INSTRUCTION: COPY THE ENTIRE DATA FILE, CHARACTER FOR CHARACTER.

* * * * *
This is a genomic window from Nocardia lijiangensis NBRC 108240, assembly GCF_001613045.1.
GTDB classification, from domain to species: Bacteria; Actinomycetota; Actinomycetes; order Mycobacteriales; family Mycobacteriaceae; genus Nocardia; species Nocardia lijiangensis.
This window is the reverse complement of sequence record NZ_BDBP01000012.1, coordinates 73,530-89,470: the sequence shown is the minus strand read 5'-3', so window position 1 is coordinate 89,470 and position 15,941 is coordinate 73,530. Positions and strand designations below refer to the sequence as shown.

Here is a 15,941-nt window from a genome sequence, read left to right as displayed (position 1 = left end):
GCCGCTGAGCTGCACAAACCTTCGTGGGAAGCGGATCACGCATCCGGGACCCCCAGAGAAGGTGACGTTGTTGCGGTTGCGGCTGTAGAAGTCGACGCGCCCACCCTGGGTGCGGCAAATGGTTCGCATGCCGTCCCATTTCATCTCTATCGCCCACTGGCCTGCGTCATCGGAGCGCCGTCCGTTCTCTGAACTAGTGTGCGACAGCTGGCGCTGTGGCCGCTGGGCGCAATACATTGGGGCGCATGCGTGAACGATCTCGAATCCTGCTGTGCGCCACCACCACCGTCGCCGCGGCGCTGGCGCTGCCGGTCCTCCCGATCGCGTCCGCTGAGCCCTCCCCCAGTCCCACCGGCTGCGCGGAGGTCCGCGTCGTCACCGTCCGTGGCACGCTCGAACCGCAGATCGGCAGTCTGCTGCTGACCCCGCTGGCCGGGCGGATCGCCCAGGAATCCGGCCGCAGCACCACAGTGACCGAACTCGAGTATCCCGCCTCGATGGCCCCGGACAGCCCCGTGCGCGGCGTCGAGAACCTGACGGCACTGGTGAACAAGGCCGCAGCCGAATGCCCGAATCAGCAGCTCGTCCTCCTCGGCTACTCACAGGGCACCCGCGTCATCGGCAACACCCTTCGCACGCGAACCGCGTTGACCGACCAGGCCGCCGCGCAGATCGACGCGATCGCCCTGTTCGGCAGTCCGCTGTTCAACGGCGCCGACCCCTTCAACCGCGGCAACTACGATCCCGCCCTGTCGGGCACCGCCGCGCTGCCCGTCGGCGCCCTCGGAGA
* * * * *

This is a genomic window from Nocardia lijiangensis NBRC 108240, assembly GCF_001613045.1.
GTDB classification, from domain to species: Bacteria; Actinomycetota; Actinomycetes; order Mycobacteriales; family Mycobacteriaceae; genus Nocardia; species Nocardia lijiangensis.
This window is the reverse complement of sequence record NZ_BDBP01000012.1, coordinates 73,530-89,470: the sequence shown is the minus strand read 5'-3', so window position 1 is coordinate 89,470 and position 15,941 is coordinate 73,530. Positions and strand designations below refer to the sequence as shown.

Here is a 15,941-nt window from a genome sequence, read left to right as displayed (position 1 = left end):
GCCGCTGAGCTGCACAAACCTTCGTGGGAAGCGGATCACGCATCCGGGACCCCCAGAGAAGGTGACGTTGTTGCGGTTGCGGCTGTAGAAGTCGACGCGCCCACCCTGGGTGCGGCAAATGGTTCGCATGCCGTCCCATTTCATCTCTATCGCCCACTGGCCTGCGTCATCGGAGCGCCGTCCGTTCTCTGAACTAGTGTGCGACAGCTGGCGCTGTGGCCGCTGGGCGCAATACATTGGGGCGCATGCGTGAACGATCTCGAATCCTGCTGTGCGCCACCACCACCGTCGCCGCGGCGCTGGCGCTGCCGGTCCTCCCGATCGCGTCCGCTGAGCCCTCCCCCAGTCCCACCGGCTGCGCGGAGGTCCGCGTCGTCACCGTCCGTGGCACGCTCGAACCGCAGATCGGCAGTCTGCTGCTGACCCCGCTGGCCGGGCGGATCGCCCAGGAATCCGGCCGCAGCACCACAGTGACCGAACTCGAGTATCCCGCCTCGATGGCCCCGGACAGCCCCGTGCGCGGCGTCGAGAACCTGACGGCACTGGTGAACAAGGCCGCAGCCGAATGCCCGAATCAGCAGCTCGTCCTCCTCGGCTACTCACAGGGCACCCGCGTCATCGGCAACACCCTTCGCACGCGAACCGCGTTGACCGACCAGGCCGCCGCGCAGATCGACGCGATCGCCCTGTTCGGCAGTCCGCTGTTCAACGGCGCCGACCCCTTCAACCGCGGCAACTACGATCCCGCCCTGTCGGGCACCGCCGCGCTGCCCGTCGGCGCCCTCGGAGA